良 reading ... ろう?


#1

I am currently researching phonetic components, and I am puzzled by 良.

There are lots of phonetic compounds, and they all have the same (main) ON reading.
浪、狼、莨、郎、桹、朗、琅、硠、筤、蜋、閬、鋃

Problem: the reading is ろう! This reading only appears as number seven in jisho Japanese name readings, not so convincing for “let’s just read everything that way”.

Side note: 良 was also the basis for hiragana and katakana … ら and ラ (???)

Does anyone know whats wrong with 良?


#2

I think it’s pretty clear how りょう and ろう are similar.

Basically, ろう is an older Go’on reading, and it exists for 良 as well, it just isn’t used really in modern Japanese. Many of the older Go’on readings were replaced on purpose during later importations of the Kanji as well as a result of people going over to China and saying, “This is how this is really produced.”


#3

Replaced … except for all other kanji? Some are not that rare.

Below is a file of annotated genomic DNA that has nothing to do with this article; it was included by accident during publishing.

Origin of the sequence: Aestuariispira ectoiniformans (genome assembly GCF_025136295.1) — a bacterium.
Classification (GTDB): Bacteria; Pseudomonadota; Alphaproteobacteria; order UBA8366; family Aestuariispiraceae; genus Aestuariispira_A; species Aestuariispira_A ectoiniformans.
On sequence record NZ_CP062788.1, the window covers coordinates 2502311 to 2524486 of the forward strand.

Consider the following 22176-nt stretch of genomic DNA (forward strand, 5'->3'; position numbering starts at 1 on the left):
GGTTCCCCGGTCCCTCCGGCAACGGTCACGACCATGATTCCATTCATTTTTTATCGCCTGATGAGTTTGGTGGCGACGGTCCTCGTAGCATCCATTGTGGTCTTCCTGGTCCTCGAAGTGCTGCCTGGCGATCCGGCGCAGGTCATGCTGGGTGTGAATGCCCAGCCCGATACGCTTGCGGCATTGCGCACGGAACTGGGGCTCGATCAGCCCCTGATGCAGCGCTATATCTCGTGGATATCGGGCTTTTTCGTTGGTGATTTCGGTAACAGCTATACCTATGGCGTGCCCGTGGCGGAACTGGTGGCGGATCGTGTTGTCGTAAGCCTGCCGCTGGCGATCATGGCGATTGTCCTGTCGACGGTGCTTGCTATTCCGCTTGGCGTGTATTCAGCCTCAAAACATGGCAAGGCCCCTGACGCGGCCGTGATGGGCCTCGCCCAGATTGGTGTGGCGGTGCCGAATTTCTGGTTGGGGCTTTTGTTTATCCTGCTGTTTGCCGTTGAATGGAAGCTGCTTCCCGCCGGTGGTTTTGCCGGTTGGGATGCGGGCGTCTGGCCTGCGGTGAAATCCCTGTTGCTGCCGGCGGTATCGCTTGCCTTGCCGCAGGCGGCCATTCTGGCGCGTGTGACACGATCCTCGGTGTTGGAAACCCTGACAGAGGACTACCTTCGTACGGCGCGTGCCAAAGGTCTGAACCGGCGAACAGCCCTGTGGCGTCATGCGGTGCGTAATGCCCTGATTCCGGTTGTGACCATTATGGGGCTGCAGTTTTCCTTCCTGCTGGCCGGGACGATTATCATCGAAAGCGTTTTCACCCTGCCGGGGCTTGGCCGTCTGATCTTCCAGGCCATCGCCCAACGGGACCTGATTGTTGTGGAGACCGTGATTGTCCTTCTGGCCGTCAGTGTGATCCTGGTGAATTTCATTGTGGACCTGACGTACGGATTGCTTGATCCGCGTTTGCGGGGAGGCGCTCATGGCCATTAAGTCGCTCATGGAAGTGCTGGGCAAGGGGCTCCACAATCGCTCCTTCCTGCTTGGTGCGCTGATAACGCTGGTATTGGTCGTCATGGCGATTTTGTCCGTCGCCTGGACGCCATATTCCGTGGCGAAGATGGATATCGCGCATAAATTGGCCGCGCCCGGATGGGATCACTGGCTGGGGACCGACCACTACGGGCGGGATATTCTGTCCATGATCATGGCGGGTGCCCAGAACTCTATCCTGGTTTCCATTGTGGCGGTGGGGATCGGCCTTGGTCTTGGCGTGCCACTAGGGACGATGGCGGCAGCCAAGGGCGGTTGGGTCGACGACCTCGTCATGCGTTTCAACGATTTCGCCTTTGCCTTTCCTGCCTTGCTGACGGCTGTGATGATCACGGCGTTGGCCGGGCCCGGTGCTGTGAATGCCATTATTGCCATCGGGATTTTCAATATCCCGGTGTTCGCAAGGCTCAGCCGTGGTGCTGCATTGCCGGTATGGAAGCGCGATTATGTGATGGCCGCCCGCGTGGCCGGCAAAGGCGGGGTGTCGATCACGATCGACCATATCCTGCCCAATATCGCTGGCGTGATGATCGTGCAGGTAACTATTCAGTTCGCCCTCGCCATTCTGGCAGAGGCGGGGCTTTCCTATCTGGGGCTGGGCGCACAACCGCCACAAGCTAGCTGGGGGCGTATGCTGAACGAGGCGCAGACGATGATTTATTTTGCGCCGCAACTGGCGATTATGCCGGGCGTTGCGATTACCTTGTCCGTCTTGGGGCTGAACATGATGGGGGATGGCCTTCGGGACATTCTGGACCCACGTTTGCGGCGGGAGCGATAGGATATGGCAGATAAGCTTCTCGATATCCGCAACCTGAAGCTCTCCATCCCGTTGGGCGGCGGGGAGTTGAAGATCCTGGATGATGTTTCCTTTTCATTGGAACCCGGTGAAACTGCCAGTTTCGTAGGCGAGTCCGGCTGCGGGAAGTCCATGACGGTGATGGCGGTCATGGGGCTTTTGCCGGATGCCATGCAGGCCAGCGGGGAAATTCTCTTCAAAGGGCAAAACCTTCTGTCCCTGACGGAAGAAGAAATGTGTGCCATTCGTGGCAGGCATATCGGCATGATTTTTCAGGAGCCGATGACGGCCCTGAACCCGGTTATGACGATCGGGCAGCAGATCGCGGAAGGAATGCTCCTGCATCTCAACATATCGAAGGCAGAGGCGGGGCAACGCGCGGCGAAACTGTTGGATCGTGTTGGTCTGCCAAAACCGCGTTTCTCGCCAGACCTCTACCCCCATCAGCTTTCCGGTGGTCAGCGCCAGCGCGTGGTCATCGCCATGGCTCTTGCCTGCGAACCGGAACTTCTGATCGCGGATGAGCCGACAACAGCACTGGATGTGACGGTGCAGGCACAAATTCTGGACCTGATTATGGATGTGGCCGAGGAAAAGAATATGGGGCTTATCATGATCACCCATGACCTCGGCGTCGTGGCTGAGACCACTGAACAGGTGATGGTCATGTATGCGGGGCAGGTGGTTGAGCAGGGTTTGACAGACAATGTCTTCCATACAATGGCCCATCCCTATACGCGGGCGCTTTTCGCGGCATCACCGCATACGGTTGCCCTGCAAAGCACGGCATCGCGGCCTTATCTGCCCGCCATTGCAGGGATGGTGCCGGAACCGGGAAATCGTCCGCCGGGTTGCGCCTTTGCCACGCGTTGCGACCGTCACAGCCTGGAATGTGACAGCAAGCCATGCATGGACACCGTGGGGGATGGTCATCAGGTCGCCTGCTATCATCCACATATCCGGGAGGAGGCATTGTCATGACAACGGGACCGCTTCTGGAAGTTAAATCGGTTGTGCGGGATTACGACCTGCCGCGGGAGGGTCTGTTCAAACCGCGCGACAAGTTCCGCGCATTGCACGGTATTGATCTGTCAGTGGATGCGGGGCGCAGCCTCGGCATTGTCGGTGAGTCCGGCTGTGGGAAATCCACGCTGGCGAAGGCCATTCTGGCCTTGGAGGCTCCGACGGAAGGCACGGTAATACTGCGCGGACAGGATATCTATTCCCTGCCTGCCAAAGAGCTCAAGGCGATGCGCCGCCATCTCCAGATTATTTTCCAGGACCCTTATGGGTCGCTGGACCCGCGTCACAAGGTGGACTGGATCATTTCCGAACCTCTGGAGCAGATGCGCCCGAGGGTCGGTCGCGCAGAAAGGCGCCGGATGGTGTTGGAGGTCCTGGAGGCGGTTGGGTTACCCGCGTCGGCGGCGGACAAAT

#4

There’s no real simple way to explain this, it wasn’t done systematically, and in the grand scheme of things, 13 Kanji don’t make a dent in the thousands that underwent these various processes. But, the words that are most common in the language, such as いい tend to be the ones that end up with exceptions.


#5

I was reviewing maybe 500 kanji for phonetic compounds until now, and this one is extremely unusual. Also, I only see リョウ(漢音、呉音). You have a source for the Go’on reading? I probably need more authoritative resources to look stuff up.


#6

It’s in Wikitionary: https://ja.wiktionary.org/wiki/良

It’s on the English page too. When I am at work tomorrow I can check my copy of 新字源 and see if it says anything useful.


#7

Thanks, this even has 慣用音 : ラ! I was checking 5 (native) online dictionaries and it only included りょう. Any recommendation for best paper dictionary or app?


#8

It’s likely because it’s not a reading that’s really used in modern Japanese anywhere. The Joyo list did make some readings “official” and others “unofficial”, such as why 米 in 米国 is べい when in 亜米利加 it is め.

As far as just Kanji readings, Wikitionary is pretty complete. I don’t really have a suggestion beyond that, you just have to realize that you’ll get readings that aren’t ever used


#9

I think for the phonetic components this info is very helpful. Maybe not a perfect fit, but for example 迷 = めい, hard to explain otherwise. Learning one or two unusual reading and sometimes getting 5 kanji for free may be worth it.